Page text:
Mental Health

Find articles on stress, phobias and schizophrenia. This section offers information on a range of mental health issues.

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Are you one of those people who can't fall asleep without the sound of a fan? The reason may have something to do with your "sleep spindles."

By Alia Hoyt

Experts are divided on whether animal hoarding should be considered a separate mental disorder from general hoarding.

By Alia Hoyt

Now in its fifth edition, the DSM is the bible of diagnosing mental disorders in the U.S. Adding or removing a condition from the manual can greatly impact public opinion, as well as pharmaceutical and insurance practices.

By Alia Hoyt

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Doctoral programs are extremely grueling and stressful at times, but a new study shows they can even spark some serious psychiatric problems.

By Shelley Danzy

Although African Americans are 20 percent more likely to experience serious psychological distress than white Americans, they are far less likely to get help. Here's why.

By Alia Hoyt

Many kids grow up with imaginary friends. Why do they rely on these make-believe playmates and are they a sign of trouble or great things?

By Michelle Konstantinovsky

Although internet addiction is classified as a national epidemic in some Asian countries, the U.S. has been slower to make that assumption. But is that caution justified?

By Dave Roos

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A rare neurological disorder called Witzelsucht turns joking, punning and making inappropriate wisecracks into a compulsion.

By Jesslyn Shields

Even if the film is full of blasting bombs and flashing lights, it might not be enough to stop some folks from nodding off.

By Dave Roos

Scientists believe that coffee bubble phobia — a symptom of trypophobia, or a fear of holes — could be an evolutionary aversion to parasites.

By Alia Hoyt

Are facial expressions learned or innate? A study that looked at the facial expressions of people blind from birth found mixed results.

By Alia Hoyt

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Short or tall, height affects us all — but does it have the power to determine how long we live, or whether we're happy?

By Laurie L. Dove

A study showed that suicide afflicts farmers in the United States at a rate consistently higher than any other profession.

By Patrick J. Kiger

A new study links sleeping in on the weekends with an increased likelihood of heart disease.

By Dave Roos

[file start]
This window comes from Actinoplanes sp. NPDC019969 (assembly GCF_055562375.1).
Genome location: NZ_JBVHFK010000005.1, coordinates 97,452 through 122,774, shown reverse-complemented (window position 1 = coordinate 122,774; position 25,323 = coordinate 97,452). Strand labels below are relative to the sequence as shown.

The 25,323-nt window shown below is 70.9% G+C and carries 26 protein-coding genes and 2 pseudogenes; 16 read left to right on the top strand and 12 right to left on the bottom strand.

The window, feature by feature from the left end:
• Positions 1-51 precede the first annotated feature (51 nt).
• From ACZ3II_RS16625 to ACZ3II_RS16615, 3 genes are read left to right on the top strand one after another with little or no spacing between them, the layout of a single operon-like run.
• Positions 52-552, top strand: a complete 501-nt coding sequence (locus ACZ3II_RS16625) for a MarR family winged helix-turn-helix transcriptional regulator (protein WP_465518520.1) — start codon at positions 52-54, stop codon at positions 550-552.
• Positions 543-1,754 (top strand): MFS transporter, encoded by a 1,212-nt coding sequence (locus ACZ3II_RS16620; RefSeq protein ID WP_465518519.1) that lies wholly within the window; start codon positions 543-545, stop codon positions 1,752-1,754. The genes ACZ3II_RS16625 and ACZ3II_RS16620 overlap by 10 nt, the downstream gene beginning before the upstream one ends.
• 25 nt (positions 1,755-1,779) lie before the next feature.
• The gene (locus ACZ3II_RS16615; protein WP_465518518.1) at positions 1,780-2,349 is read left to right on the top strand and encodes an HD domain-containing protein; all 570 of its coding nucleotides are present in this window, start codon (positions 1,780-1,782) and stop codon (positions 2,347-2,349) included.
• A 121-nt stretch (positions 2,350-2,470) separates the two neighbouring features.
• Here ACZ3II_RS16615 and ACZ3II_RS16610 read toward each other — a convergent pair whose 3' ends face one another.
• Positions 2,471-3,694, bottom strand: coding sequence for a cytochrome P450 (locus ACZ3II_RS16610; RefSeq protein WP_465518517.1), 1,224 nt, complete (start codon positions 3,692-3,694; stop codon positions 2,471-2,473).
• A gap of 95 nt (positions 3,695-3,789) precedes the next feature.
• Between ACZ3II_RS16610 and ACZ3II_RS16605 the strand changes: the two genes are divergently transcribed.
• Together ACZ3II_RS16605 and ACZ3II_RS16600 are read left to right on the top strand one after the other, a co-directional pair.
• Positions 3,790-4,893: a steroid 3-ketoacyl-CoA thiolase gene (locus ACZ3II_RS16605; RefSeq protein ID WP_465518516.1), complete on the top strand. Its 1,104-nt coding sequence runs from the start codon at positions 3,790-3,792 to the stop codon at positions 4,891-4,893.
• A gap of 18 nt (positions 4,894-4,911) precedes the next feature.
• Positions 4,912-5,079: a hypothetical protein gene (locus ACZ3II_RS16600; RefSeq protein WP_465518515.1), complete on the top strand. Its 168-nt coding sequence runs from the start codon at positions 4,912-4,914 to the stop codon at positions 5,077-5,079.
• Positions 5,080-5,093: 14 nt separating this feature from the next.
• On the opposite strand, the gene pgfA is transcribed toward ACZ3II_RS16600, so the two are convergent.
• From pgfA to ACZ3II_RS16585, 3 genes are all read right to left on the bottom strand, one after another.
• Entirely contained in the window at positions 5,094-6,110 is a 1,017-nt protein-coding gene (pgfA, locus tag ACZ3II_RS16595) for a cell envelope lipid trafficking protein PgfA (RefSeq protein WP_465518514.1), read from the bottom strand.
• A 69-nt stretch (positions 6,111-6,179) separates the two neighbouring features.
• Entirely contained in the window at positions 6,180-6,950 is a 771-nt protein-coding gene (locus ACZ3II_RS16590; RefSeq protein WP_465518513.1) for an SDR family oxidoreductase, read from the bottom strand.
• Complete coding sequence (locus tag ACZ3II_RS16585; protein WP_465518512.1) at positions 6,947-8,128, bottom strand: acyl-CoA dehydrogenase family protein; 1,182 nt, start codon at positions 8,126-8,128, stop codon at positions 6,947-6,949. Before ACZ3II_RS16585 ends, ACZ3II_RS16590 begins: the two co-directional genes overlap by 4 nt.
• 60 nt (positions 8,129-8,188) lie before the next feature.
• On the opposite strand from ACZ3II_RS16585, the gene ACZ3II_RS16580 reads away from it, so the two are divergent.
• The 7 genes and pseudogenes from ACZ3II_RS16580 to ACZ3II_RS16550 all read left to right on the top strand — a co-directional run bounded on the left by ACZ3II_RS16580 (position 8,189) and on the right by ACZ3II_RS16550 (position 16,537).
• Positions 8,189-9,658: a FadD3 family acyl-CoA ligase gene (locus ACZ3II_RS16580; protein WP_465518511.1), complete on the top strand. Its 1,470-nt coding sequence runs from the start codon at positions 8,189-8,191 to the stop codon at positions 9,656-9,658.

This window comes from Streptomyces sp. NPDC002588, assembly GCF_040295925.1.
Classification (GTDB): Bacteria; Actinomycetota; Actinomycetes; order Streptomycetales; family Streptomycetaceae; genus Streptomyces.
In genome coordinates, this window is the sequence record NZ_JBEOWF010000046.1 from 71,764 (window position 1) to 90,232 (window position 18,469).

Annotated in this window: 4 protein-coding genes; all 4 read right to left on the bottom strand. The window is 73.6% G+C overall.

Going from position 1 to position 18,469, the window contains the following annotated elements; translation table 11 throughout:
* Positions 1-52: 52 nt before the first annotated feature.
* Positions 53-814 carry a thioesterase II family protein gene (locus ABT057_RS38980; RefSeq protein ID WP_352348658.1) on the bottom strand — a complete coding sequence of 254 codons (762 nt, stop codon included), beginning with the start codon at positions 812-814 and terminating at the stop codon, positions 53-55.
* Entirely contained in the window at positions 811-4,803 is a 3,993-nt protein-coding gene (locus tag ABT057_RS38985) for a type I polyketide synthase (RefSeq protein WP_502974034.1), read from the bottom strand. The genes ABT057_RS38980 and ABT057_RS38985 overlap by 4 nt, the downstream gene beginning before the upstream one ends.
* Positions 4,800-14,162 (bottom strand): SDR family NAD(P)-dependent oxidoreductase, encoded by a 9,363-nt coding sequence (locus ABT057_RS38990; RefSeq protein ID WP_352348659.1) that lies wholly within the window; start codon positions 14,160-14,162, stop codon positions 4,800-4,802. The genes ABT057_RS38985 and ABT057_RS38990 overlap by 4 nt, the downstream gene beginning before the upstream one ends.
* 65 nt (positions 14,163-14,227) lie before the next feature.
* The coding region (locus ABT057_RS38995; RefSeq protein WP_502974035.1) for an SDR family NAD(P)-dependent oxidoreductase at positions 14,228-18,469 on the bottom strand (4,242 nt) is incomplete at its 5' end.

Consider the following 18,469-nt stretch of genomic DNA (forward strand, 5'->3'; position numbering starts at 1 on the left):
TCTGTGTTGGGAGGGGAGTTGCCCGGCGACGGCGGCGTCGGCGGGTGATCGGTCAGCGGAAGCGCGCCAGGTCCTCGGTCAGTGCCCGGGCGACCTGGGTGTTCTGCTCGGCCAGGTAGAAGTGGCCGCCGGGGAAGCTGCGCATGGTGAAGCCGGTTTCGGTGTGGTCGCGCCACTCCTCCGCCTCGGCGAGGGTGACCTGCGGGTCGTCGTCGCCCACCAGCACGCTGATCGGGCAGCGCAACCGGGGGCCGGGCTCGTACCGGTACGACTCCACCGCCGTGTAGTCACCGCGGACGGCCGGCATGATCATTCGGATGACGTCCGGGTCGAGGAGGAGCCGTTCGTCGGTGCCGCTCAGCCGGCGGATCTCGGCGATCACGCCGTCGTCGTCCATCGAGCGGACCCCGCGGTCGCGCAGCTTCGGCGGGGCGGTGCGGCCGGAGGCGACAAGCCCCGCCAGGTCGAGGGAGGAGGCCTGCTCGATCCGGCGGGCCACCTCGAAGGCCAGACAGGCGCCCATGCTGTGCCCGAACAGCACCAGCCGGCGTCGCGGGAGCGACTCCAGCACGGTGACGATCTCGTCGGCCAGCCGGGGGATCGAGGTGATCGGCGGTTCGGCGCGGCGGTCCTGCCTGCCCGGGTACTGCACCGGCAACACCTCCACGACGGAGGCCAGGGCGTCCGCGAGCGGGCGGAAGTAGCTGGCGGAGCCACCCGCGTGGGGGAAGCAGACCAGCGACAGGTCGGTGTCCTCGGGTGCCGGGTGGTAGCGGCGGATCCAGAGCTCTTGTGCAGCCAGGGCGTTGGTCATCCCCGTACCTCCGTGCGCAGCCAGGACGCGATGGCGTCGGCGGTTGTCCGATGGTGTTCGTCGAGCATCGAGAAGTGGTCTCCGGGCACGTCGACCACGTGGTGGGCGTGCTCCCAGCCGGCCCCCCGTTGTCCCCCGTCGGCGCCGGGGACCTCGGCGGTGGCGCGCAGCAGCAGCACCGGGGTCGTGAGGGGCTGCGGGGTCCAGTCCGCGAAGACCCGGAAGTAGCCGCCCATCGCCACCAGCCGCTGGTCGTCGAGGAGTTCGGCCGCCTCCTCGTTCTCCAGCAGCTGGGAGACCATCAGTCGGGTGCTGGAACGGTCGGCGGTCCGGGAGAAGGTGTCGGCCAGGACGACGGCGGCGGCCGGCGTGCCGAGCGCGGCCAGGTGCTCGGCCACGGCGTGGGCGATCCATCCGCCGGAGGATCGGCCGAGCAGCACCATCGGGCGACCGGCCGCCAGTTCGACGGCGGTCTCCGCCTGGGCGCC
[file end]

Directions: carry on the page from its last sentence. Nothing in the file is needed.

Researchers have been analyzing Reddit posts to figure out which colleges have the most stressed-out students.

By Jonathan Strickland

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Swedish speakers tend to measure time by distance, while Spanish speakers tend to say measure it by volume. But how does this difference in expression affect how people perceive time?

By Shelley Danzy

We've all performed this social ritual thousands of times but, as it turns out, there's a right way and a wrong way to shake hands. A psychologist who has studied the art and psychology behind handshakes explains.

By John Donovan

Sigmund Freud is considered the father of psychoanalysis, although today many of his theories are viewed unfavorably. Why is his legacy still so important?

By Melanie Radzicki McManus

The delusion, also called "walking corpse syndrome," causes people to feel like they don't exist, are putrefying or missing body parts.

By Kate Kershner

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Although it's rare, there are cases of two people sharing the same psychotic condition. How does that happen?

By Alia Hoyt

The experts have determined the right age for lots of life decisions.

By Melanie Radzicki McManus

One expert calls anger a source of creative juice. Here's why.

By Melanie Radzicki McManus

Americans are struggling to maintain their core values in the face of heightened political polarization.

By Yves Jeffcoat

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Preference for a very limited range of food can be common in children. But when does it become a diagnosable affliction for adults?

By Jesslyn Shields

Green spaces aren't just a city-planning gimmick. Living near birds and shrubs really does have measurable benefits, new research shows.

By Kate Kershner